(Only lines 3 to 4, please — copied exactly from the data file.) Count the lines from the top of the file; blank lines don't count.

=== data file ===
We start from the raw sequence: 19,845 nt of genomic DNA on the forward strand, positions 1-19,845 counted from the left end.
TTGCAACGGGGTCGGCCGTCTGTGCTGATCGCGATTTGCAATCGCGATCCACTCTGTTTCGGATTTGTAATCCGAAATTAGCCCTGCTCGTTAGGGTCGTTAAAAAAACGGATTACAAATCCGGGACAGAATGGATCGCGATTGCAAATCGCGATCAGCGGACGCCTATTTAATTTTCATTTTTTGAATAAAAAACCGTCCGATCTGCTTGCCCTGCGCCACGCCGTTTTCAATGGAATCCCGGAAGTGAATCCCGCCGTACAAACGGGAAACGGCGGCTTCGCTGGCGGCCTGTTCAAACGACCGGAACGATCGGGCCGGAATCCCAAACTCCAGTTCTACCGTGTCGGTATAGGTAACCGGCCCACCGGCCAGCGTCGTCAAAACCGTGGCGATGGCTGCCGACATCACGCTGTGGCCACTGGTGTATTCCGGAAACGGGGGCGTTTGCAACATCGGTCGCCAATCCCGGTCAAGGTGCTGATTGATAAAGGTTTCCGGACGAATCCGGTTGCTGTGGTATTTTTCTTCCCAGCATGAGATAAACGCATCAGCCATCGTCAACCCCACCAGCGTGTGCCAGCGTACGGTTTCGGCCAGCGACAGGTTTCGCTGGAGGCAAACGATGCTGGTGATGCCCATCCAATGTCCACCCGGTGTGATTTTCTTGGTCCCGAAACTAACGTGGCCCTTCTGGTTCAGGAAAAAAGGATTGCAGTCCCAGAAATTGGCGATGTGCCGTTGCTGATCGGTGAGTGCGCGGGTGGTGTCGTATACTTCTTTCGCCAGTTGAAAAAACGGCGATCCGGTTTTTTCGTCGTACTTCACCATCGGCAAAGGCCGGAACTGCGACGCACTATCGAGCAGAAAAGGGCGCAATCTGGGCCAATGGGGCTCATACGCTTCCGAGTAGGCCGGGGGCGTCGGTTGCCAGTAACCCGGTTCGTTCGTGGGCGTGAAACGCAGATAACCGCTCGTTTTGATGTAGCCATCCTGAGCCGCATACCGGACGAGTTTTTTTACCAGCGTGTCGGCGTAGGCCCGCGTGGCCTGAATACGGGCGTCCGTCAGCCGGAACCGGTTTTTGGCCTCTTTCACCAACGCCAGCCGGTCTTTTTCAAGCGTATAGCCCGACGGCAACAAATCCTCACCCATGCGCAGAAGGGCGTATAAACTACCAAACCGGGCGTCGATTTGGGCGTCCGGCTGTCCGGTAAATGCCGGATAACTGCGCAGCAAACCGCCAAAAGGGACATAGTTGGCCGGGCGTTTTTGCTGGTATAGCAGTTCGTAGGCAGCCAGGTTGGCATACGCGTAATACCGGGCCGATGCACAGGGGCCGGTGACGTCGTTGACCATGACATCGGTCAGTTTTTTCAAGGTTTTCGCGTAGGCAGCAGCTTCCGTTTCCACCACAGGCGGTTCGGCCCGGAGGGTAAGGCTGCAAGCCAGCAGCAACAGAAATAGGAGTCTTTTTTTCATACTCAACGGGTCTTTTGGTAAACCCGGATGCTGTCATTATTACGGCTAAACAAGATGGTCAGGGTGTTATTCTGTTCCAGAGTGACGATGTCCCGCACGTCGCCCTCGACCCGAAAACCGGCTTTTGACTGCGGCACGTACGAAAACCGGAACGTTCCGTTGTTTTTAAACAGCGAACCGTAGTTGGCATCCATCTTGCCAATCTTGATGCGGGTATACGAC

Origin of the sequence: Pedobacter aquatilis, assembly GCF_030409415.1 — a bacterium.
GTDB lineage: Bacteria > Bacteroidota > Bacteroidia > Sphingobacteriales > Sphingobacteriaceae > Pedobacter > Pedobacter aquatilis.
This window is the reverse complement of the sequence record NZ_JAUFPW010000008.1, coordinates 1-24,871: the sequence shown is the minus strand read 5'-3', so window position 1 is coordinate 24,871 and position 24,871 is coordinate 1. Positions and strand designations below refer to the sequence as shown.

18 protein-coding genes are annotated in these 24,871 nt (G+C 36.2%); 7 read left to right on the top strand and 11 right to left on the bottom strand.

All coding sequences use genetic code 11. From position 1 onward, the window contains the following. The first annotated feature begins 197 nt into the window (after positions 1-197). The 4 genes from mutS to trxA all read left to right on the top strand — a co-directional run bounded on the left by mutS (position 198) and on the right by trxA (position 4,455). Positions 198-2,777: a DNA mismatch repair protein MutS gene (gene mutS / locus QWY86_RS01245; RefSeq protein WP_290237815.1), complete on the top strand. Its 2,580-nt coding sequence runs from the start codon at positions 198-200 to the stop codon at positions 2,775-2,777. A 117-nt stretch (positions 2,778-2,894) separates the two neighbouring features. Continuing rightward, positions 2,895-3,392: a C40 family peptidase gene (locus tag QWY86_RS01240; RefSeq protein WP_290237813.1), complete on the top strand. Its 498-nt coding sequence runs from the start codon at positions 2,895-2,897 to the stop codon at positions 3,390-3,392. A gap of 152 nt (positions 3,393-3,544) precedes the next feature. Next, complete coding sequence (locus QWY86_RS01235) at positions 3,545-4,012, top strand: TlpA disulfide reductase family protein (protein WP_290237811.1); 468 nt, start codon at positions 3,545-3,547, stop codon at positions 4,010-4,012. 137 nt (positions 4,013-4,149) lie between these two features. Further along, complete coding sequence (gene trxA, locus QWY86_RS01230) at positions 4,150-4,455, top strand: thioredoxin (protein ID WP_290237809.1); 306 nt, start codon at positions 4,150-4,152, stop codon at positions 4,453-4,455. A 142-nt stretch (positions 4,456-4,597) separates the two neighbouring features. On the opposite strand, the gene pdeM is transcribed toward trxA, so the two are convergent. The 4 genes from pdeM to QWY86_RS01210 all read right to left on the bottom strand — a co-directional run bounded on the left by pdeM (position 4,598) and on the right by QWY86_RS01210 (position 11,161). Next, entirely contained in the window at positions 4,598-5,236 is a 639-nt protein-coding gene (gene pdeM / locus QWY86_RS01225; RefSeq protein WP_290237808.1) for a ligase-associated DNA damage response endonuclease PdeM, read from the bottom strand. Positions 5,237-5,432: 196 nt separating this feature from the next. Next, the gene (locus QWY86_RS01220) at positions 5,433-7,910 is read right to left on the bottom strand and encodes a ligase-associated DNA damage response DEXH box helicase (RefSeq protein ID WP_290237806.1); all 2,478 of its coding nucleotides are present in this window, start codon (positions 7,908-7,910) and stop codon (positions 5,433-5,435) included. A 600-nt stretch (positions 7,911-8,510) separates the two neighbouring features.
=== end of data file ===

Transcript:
Origin of the sequence: Pedobacter aquatilis, assembly GCF_030409415.1 — a bacterium.
GTDB lineage: Bacteria > Bacteroidota > Bacteroidia > Sphingobacteriales > Sphingobacteriaceae > Pedobacter > Pedobacter aquatilis.